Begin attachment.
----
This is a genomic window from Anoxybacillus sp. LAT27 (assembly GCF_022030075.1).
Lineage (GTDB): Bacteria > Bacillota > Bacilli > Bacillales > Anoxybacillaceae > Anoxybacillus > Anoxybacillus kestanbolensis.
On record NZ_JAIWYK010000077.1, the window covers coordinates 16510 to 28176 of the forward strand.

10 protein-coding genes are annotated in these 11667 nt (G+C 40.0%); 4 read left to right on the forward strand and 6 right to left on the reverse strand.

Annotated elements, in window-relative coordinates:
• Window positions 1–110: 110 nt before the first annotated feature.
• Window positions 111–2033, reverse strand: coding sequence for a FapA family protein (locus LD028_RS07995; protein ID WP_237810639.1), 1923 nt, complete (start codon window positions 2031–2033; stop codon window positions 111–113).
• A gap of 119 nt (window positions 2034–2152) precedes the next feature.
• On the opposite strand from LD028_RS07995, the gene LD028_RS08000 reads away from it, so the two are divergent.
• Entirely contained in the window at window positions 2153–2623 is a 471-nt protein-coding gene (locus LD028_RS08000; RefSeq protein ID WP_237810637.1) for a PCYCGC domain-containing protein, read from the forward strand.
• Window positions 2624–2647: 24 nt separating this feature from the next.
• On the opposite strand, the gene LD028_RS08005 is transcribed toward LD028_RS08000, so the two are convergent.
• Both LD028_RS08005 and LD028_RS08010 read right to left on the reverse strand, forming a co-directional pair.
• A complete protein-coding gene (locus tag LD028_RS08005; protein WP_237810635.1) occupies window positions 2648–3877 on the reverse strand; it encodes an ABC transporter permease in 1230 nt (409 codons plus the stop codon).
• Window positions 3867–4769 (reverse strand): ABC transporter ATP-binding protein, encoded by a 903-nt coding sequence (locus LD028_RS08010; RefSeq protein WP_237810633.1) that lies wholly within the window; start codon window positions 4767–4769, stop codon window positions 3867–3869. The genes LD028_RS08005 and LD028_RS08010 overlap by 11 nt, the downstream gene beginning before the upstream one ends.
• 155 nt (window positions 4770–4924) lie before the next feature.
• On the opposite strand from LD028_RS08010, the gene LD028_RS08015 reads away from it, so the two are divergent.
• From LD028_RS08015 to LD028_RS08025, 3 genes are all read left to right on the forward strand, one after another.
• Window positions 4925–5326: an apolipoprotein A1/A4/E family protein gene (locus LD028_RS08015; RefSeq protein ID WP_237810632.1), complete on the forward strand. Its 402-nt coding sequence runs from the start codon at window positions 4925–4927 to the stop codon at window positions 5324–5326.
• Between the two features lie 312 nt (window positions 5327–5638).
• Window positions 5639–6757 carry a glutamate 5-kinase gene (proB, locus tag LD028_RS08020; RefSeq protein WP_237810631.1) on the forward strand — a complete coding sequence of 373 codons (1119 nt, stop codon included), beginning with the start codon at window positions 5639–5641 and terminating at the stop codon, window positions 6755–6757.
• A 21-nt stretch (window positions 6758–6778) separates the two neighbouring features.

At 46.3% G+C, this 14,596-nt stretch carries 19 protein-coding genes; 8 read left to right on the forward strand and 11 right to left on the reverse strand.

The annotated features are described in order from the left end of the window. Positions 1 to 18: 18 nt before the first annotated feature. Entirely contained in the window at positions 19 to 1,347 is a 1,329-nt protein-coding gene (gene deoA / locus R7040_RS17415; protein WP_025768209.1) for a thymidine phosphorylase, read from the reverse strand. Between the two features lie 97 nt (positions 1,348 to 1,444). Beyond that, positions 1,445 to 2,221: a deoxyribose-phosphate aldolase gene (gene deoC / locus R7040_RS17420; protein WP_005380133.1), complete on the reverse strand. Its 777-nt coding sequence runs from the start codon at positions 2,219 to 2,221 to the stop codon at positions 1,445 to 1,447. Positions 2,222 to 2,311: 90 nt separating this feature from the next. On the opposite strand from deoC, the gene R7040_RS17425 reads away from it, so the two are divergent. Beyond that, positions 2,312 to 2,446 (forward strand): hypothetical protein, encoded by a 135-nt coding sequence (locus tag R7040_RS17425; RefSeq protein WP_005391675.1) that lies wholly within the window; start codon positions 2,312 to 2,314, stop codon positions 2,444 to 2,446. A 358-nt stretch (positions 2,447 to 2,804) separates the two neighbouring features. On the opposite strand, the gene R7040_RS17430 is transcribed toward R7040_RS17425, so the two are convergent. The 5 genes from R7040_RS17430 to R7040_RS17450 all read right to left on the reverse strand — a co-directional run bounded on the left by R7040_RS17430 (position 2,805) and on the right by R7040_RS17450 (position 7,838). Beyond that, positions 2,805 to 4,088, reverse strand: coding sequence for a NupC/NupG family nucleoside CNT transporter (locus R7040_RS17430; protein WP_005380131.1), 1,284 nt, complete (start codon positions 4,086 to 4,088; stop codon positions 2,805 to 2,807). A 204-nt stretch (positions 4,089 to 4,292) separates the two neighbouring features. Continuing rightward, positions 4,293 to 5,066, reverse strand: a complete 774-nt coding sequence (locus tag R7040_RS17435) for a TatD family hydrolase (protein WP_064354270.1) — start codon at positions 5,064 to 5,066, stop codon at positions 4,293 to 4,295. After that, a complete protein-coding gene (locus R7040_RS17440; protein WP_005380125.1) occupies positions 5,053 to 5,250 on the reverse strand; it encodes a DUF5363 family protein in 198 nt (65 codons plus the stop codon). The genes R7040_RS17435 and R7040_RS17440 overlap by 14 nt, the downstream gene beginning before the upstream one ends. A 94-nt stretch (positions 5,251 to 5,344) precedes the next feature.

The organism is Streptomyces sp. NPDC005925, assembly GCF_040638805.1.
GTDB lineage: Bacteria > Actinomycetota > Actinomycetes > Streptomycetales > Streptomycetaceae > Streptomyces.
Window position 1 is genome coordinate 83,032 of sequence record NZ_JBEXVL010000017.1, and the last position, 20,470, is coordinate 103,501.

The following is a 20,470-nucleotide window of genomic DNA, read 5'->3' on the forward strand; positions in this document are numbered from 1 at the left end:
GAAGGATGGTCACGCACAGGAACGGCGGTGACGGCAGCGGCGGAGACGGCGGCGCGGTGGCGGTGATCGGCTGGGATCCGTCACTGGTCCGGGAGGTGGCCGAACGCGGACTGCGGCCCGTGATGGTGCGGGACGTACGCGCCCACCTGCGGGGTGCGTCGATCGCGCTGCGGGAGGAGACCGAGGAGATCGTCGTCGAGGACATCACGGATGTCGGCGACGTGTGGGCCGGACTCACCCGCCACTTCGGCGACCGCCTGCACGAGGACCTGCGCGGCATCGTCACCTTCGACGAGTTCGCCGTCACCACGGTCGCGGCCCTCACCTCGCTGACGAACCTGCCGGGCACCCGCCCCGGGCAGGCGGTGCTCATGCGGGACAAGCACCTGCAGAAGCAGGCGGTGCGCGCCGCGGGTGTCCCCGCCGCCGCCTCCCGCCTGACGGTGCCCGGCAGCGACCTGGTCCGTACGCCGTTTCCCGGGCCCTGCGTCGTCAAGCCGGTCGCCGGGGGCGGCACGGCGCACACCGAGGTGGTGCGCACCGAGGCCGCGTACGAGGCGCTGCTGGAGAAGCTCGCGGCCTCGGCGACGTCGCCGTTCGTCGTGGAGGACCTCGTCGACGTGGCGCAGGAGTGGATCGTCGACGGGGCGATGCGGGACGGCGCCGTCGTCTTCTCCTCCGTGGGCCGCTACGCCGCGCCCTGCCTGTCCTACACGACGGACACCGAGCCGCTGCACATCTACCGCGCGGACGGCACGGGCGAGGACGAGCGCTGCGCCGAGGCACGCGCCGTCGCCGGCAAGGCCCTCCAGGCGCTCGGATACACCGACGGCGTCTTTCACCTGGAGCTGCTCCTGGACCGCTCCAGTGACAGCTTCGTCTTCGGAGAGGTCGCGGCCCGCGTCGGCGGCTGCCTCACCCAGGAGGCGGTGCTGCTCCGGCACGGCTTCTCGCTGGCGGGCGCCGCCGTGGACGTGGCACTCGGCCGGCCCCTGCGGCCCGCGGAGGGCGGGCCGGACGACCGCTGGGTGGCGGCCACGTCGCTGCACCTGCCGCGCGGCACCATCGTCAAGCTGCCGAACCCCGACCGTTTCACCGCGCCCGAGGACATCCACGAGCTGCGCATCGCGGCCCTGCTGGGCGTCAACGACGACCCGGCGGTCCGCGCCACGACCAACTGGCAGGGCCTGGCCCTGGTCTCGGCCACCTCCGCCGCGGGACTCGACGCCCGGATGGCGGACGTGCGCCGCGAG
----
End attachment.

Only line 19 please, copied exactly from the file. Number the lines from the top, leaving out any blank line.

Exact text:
• Window positions 4925–5326: an apolipoprotein A1/A4/E family protein gene (locus LD028_RS08015; RefSeq protein ID WP_237810632.1), complete on the forward strand. Its 402-nt coding sequence runs from the start codon at window positions 4925–4927 to the stop codon at window positions 5324–5326.